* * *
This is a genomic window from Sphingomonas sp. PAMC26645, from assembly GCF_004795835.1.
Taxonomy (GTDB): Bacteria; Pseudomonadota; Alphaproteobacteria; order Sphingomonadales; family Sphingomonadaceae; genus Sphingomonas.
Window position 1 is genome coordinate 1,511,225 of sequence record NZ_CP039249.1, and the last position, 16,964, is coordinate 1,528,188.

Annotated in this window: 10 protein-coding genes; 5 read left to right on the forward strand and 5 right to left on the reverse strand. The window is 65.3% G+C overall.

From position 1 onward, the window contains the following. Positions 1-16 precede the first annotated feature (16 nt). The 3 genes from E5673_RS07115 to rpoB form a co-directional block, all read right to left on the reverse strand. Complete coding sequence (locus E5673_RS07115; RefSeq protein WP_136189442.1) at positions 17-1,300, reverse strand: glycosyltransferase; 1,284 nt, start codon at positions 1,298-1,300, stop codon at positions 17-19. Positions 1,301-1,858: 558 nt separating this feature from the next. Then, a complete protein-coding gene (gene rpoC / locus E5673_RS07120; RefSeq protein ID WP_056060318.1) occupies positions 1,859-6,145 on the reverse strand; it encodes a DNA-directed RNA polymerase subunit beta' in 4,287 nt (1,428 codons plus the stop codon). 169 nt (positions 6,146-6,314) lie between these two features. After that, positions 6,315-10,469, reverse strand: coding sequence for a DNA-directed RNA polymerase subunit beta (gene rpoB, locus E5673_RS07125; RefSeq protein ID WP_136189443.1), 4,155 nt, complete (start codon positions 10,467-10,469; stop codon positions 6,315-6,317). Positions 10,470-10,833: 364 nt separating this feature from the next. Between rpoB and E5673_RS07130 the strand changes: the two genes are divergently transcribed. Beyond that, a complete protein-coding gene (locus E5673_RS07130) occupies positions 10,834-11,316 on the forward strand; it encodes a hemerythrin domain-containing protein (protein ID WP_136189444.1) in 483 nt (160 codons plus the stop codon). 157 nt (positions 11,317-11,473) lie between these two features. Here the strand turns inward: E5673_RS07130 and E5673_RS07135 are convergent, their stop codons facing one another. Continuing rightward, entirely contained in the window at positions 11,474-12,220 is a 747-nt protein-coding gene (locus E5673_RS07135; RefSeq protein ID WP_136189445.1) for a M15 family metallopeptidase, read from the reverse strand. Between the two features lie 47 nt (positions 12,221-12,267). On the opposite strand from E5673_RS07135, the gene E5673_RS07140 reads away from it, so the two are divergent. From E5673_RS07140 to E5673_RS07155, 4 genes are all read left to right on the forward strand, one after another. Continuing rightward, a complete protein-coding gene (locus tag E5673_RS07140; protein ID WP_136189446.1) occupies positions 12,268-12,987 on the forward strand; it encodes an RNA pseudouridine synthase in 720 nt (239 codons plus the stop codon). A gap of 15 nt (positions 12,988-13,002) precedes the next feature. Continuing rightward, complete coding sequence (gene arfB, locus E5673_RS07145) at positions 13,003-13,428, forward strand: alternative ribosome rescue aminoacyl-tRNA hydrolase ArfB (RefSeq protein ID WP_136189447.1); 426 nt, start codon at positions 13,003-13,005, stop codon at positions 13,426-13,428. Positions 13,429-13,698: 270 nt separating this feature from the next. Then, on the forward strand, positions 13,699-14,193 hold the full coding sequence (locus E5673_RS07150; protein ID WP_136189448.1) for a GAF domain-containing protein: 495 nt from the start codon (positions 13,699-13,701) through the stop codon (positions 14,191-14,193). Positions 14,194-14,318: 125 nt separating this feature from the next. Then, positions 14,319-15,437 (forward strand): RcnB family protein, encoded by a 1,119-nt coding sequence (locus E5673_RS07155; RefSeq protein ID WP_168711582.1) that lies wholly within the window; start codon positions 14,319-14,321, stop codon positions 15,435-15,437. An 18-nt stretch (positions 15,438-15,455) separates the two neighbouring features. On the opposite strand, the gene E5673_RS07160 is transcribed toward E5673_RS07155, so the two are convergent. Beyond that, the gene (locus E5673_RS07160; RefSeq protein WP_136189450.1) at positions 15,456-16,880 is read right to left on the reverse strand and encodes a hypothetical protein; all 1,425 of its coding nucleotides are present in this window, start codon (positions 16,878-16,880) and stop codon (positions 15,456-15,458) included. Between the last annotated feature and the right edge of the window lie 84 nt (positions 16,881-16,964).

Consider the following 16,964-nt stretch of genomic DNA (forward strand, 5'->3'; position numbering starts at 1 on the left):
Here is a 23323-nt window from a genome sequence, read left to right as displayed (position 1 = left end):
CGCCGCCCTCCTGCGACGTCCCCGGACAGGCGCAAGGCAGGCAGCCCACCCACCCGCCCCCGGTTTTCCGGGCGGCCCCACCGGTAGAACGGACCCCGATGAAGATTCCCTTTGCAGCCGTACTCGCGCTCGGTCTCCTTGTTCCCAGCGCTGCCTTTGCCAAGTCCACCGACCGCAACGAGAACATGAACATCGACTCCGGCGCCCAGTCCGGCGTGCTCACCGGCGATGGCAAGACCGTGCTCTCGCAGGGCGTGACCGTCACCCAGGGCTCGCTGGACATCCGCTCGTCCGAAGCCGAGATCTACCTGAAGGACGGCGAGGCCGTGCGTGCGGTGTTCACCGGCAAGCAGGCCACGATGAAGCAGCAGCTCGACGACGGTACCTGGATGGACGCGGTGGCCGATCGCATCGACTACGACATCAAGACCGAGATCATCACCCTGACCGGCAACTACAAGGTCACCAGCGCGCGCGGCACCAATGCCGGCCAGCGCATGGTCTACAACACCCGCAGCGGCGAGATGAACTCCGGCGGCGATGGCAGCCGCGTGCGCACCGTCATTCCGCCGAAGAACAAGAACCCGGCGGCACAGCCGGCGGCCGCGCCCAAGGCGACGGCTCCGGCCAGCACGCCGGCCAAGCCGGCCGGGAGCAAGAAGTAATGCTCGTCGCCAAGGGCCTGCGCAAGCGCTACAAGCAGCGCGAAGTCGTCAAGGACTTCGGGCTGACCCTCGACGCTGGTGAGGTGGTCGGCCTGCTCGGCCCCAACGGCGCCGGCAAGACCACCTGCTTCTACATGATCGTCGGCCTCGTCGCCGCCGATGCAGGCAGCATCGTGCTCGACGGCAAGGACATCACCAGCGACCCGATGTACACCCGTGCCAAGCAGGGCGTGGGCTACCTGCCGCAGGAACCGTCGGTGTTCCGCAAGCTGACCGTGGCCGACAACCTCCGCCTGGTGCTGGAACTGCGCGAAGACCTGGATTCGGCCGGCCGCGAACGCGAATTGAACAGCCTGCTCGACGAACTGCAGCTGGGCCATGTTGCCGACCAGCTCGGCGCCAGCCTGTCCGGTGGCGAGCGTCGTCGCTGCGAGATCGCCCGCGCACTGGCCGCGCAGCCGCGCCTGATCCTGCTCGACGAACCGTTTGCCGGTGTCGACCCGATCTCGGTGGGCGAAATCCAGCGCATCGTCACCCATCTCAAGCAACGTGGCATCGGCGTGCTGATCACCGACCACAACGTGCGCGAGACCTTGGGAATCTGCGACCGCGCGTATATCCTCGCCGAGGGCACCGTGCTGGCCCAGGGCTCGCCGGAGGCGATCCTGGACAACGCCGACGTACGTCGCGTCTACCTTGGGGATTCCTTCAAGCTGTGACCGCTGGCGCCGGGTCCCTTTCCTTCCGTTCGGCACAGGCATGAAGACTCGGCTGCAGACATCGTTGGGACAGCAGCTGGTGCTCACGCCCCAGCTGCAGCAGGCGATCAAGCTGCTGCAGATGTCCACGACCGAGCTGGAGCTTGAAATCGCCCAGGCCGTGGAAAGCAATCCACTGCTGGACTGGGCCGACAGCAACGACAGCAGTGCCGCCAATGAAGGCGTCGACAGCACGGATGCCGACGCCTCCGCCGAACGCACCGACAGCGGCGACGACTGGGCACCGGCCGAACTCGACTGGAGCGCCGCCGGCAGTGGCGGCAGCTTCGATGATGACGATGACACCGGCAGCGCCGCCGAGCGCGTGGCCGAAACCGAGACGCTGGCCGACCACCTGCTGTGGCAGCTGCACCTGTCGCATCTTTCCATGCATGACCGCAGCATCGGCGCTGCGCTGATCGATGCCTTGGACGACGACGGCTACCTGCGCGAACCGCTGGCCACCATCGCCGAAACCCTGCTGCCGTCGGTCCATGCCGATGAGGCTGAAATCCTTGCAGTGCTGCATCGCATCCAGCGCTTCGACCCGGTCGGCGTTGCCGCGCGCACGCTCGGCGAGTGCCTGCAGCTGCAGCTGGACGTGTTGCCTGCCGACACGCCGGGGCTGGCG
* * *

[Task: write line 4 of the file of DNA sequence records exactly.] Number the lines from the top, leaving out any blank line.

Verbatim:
Annotated in this window: 10 protein-coding genes; 5 read left to right on the forward strand and 5 right to left on the reverse strand. The window is 65.3% G+C overall.